The Urgent Action Fund for Women's Human Rights
In part, the brief addresses whether anyone "can be convicted for violating a prohibition on 'knowingly' providing 'material support' to designated 'foreign terrorist organizations' without proof that he or she knowingly" did it.
Defendants, in fact, were convicted on multiple counts "on the ground that the district judge's jury instructions (on them) relied upon an erroneous and dangerously expansive interpretation of the material-support statute."
If upheld, legitimate charitable work henceforth will be jeopardized based on unsubstantiated charges.
In fact, five recipient West Bank charities receiving HLF funds "were not designated" foreign terrorist organizations, "yet the district court instructed the jury that it could render a verdict of guilty without any proof that defendants knew that those recipients were in any way connected to a designated foreign terrorist organization."
Even prosecutors didn't advance that argument. As a result, failing to reverse these wrongful convictions will have a "chilling effect on wholly legitimate charitable work," because none of them henceforth could be sure they'd be free from criminal investigation, prosecution, or conviction.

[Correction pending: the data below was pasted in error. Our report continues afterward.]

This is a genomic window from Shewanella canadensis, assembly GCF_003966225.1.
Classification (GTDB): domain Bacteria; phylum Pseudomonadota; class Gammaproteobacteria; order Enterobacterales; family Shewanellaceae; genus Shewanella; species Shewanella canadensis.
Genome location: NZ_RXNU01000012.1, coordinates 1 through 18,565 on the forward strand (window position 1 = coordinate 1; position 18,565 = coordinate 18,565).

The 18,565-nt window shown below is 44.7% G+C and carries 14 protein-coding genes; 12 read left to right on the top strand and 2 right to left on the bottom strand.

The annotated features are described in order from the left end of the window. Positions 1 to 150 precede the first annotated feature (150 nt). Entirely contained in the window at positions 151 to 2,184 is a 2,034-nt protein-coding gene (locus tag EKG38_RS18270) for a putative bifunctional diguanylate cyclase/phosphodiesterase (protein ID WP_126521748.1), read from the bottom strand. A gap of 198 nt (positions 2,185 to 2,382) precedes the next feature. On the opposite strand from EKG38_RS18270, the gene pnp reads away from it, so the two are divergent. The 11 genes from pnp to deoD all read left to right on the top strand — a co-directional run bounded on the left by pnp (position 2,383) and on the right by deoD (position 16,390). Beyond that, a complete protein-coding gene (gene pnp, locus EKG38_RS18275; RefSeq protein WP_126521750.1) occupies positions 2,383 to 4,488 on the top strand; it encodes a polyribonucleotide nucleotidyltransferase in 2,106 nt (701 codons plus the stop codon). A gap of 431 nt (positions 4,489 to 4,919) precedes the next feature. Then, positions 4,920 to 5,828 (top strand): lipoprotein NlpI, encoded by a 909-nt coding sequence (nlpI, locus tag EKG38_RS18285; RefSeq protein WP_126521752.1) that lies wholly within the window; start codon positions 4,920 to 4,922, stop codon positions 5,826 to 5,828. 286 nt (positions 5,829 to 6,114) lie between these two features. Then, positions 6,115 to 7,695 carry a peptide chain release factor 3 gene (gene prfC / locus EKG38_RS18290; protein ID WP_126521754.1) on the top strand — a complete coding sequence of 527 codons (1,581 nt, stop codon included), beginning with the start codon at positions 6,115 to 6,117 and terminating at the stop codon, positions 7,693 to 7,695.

"Amici maintain that the judge's jury charge violates fundamental due process principles requiring fair notice of what conduct is prohibited, as well as proof of individual culpability. Moreover, the jury charge conflicts with (requiring) proof that defendants knew that they were supporting a designated organization."
Clearly, they were not!
Stephen Lendman lives in Chicago and can be reached at Email address removed.
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